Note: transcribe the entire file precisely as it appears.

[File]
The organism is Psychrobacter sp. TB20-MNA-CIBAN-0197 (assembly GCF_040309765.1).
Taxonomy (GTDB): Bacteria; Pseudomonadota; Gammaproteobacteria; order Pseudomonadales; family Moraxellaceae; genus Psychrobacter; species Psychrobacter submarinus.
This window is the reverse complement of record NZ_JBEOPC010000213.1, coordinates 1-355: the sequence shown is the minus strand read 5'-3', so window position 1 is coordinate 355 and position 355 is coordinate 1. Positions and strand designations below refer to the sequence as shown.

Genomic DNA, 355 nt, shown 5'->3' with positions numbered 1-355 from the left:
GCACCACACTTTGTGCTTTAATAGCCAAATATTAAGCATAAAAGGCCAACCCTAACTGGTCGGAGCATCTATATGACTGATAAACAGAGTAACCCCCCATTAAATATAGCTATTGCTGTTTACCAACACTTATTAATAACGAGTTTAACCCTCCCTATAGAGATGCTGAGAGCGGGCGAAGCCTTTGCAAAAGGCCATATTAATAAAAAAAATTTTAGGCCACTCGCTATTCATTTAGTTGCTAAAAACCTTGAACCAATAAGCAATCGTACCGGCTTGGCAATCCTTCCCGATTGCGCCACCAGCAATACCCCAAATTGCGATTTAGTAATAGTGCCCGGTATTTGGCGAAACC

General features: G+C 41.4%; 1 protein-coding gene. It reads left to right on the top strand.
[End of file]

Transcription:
The organism is Psychrobacter sp. TB20-MNA-CIBAN-0197 (assembly GCF_040309765.1).
Taxonomy (GTDB): Bacteria; Pseudomonadota; Gammaproteobacteria; order Pseudomonadales; family Moraxellaceae; genus Psychrobacter; species Psychrobacter submarinus.
This window is the reverse complement of record NZ_JBEOPC010000213.1, coordinates 1-355: the sequence shown is the minus strand read 5'-3', so window position 1 is coordinate 355 and position 355 is coordinate 1. Positions and strand designations below refer to the sequence as shown.

Genomic DNA, 355 nt, shown 5'->3' with positions numbered 1-355 from the left:
GCACCACACTTTGTGCTTTAATAGCCAAATATTAAGCATAAAAGGCCAACCCTAACTGGTCGGAGCATCTATATGACTGATAAACAGAGTAACCCCCCATTAAATATAGCTATTGCTGTTTACCAACACTTATTAATAACGAGTTTAACCCTCCCTATAGAGATGCTGAGAGCGGGCGAAGCCTTTGCAAAAGGCCATATTAATAAAAAAAATTTTAGGCCACTCGCTATTCATTTAGTTGCTAAAAACCTTGAACCAATAAGCAATCGTACCGGCTTGGCAATCCTTCCCGATTGCGCCACCAGCAATACCCCAAATTGCGATTTAGTAATAGTGCCCGGTATTTGGCGAAACC

General features: G+C 41.4%; 1 protein-coding gene. It reads left to right on the top strand.